The base commitment is $52 million over six years. Carpenter received a $1.5 million signing bonus, $1 million in 2014, and then salaries of $3.5 million, $6.25 million, $9.75 million, $13.5 million and $14.5 million. In 2020, the Cardinals will have an $18.5 million option on his services, with a $2 million buyout. He gets a $500,000 payment if traded from now through 2017 and $1 million if dealt during the remainder of the contract.

Carpenter would have been first-time arbitration eligible next season, so this deal covers his first two years of free agency, or third if the option is exercised.

With Freese traded away to the Angels, the Cardinals moved Carpenter back to his long-time position of third base for 2014. While many observers expected an even more comfortable hitter at the plate, this season did not start that way.

Carpenter got out of the blocks slowly – very slowly. A month and a half into the schedule, his line was a pedestrian .256/.356/.319/.675. In the month since, Carpenter has improved his season line to .294/.385/.385/.770. Still, that OPS is down over 100 points from 2013. Remember that last point, please.

With five and a half contract years to go, the Cardinals have to hope the 2013 Carpenter is what they will see the rest of the way. Time will tell.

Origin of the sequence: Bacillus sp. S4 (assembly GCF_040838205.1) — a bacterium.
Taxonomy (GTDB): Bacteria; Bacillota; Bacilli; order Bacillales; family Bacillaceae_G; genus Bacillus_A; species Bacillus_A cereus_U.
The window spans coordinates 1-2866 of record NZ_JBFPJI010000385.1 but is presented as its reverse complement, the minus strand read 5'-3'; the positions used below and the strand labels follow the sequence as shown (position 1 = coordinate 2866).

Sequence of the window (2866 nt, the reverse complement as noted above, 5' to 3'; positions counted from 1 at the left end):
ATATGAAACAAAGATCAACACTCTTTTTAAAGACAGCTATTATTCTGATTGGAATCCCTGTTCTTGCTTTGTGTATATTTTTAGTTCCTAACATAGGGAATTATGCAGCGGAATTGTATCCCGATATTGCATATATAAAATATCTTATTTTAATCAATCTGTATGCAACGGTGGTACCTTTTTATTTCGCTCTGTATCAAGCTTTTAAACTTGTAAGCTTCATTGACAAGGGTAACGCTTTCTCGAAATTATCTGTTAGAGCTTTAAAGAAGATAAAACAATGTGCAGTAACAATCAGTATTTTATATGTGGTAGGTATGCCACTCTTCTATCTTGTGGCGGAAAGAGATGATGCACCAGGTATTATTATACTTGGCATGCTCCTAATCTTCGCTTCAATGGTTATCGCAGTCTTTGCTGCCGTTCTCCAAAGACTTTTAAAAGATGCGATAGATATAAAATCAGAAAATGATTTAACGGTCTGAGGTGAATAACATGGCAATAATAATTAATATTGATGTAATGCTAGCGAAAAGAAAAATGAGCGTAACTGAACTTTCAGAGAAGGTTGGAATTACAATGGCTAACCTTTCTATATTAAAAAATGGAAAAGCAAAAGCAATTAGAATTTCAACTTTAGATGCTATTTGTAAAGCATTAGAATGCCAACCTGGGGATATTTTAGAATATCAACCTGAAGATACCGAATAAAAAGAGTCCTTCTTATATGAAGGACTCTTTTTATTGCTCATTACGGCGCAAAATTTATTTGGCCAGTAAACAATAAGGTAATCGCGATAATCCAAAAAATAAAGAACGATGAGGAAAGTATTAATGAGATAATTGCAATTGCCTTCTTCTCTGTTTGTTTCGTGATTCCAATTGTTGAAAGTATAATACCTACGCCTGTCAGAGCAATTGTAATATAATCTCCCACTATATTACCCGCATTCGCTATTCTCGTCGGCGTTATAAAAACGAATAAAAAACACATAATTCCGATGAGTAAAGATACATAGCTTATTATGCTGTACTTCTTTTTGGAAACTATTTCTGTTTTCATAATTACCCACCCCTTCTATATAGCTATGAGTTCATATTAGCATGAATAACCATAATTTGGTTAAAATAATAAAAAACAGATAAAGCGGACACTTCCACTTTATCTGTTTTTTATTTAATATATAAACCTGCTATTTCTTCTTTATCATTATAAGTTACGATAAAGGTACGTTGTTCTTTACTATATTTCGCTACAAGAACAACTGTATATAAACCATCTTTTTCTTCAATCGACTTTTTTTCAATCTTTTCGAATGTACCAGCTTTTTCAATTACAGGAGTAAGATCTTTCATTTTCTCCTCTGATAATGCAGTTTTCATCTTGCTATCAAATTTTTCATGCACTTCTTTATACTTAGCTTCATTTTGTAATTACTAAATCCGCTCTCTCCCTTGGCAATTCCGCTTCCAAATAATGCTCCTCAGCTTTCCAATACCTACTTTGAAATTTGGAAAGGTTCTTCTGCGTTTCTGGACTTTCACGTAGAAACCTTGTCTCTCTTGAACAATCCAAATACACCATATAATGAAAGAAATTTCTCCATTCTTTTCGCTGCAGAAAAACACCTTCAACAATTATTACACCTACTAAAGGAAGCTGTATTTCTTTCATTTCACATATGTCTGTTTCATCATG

Now 27 years of age, Kipnis was originally drafted by the Padres in the fourth round in 2008 but did not sign until the next season after the Indians re-drafted him in the second round. Like Gyorko, he was a highly-regarded prospect before reaching Cleveland in July 2011.

In his first full year in 2012, Kipnis launched 14 home runs and plated 76 in 152 games. The left-handed hitter increased those totals to 17 and 84, respectively, last season and he earned an All-Star berth. Kipnis’ line was a solid .284/.366/.452/.818.

The Tribe, which originally offered the first multi-year contracts to arbitration-eligible players two decades ago, did it again.

With slightly over two years of MLB service, Kipnis originally had to accept his club’s offer of just over the minimum salary of half a million dollars this season. But just a few days into the 2014 regular season schedule, the team tore up the deal.

In its place was established a new contract for six years, $52 million (sound familiar?) plus a 2020 option for $16.5 million or a $2.5 million buyout. Like Carpenter's, the deal starts low and escalates heavily in the later years. The contract buys out Kipnis’ first two years and perhaps third of free agency.